Edited by McCardle

"The voice of the devil is heard in our land"

 

'War doesn't determine who is right, war determines who is left, and you wont win this war.'

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Hi

 

I've recently moved to Talk Talk after having a Virgin ADSL account. This meant I had to have a BT Line, although Virgin were supposed to look after everything. I found I ended up calling BT way, way more than I called Virgin. The Speed on Virgin was pathetic (remember I was ADSL not cable), especially as they were throttling it during peak times, which seemed to be most of the time.

 

One of my mates has just moved to Sky, which still needs a BT line, and he has found the very same problem i.e. ISP throttling the speed. I sat with him and we measured the speed at 300kb, when it should have been about 4Mb.

 

I can actually see the telephone exchange from my back window and even allowing for the line going the long way round, even BT say that I should get 6.5Mb. On Virgin I averaged about 400Kb and peaked at 1.5 Mb due to their throttling of the line.

 

I moved to Talk Talk when I found out they had put their own equipment in the exchange, meaning no need for a BT Line and my speed has shot right up. I now consider it a very poor day if I get speeds of 2Mb and regularly get speeds up to 6 Mb.

 

The uptime to the service is pretty good and is no worse than any other ADSL line I've ever had. This is the second time I've been with Talk Talk and although the first time they didn't have their own equipment in the exchange and I still had to use a BT line, the speed was still better than Virgin or Sky. The only reason I left them before was I had a full package which also included mobile phones and I had to phone up their customer support about the billing every month. Any one whose had to call Talk Talk more than once will understand why I left.

 

This time however, I only have the land line and broadband with them and so far no need to call them.

 

So basically, my experience has been Talk Talk works really well as long as you never have to phone them. The others are rubbish and unfortunatelly catching Talk Talk up when it comes to unhelpful customer support.

 

Check out http://www.samknows.com/broadband/ and see what's available in your area. If there are any that mention LLU (Local Loop Unbundled), which means they have their own equipment in the exhange, then consider them and only use Talk Talk if this option is available in your area.

 

Cheers

 

Matt

________

Matt McC

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Just a word of warning if you move away to another line provider (pay line rental to somebody else other than BT).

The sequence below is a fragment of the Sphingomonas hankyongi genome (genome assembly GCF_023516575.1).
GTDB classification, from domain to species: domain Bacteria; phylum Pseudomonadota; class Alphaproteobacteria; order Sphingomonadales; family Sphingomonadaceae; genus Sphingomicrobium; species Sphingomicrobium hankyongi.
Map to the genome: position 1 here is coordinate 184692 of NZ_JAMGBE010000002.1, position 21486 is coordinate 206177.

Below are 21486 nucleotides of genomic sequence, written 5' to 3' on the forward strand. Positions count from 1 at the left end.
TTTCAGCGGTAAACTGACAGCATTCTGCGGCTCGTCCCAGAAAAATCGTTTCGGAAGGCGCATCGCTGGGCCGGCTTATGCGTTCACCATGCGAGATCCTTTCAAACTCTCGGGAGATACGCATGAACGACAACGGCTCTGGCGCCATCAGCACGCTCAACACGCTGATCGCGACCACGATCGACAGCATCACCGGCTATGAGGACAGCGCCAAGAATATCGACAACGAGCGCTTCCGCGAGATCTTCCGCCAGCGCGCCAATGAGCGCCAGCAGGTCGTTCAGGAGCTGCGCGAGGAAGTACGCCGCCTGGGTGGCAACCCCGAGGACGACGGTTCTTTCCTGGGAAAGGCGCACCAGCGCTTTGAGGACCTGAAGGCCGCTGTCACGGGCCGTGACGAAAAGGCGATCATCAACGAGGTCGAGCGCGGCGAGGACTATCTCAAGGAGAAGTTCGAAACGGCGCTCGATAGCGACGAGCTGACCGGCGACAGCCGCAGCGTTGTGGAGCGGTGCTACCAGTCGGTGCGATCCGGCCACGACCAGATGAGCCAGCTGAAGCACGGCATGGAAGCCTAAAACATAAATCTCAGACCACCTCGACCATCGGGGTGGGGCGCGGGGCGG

Look at how long the contract lasts for, if you tie yourself in for 12 or 18 months then even if the service is crap then you will be stuck with them. Try and find an ISP with a 1 or 3 month cancellation / contract period, just in case.

 

Remember that if you do want to change broadband again in the future, then you'll probably need to switch back to a BT line as the majority of ISP's still use BT's network. If this happens BT will charge you a reconnection fee of three figures and will probably P:cense: you around too. There have been stories on the consumer forums recently of people being left without any phone or internet as a result of being left in a no mans land between service providers when they leave BT and then try and cancel and return at a later date. Not good if you run a business.

 

Personally, i'd stick with BT for my line rental, as its better the devil you know and there are far more options and choices with BT as a carrier. But thats just my 2p's worth.

 

The same also applies to these 'talk' bundled packages, they may tie you into a fixed package for a minimum period, which is great, until prices drop elsewhere and you are still contracted into paying the higher prices. Remember what is cheap now, may be the most expensive in 3 or 6 months time. Lots of people on capped utility tariffs will feel the same pinch if they are locked into 12 month capped tariffs and then the prices from other companies drop in response to the economy and they are locked into a contract and unable to change.

Edited by McCardle

"The voice of the devil is heard in our land"

 

'War doesn't determine who is right, war determines who is left, and you wont win this war.'

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we were with Eclipse (who are very good) but for an overall Net/Phone/Phone package i couldnt beat Skys Deal.

 

If you are an existing company, phone the line and press the option to cancel your contract and listen to them drop their pants on the prices and deals.

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60s - Current In Surrey & Home Counties

www.liscio.co.uk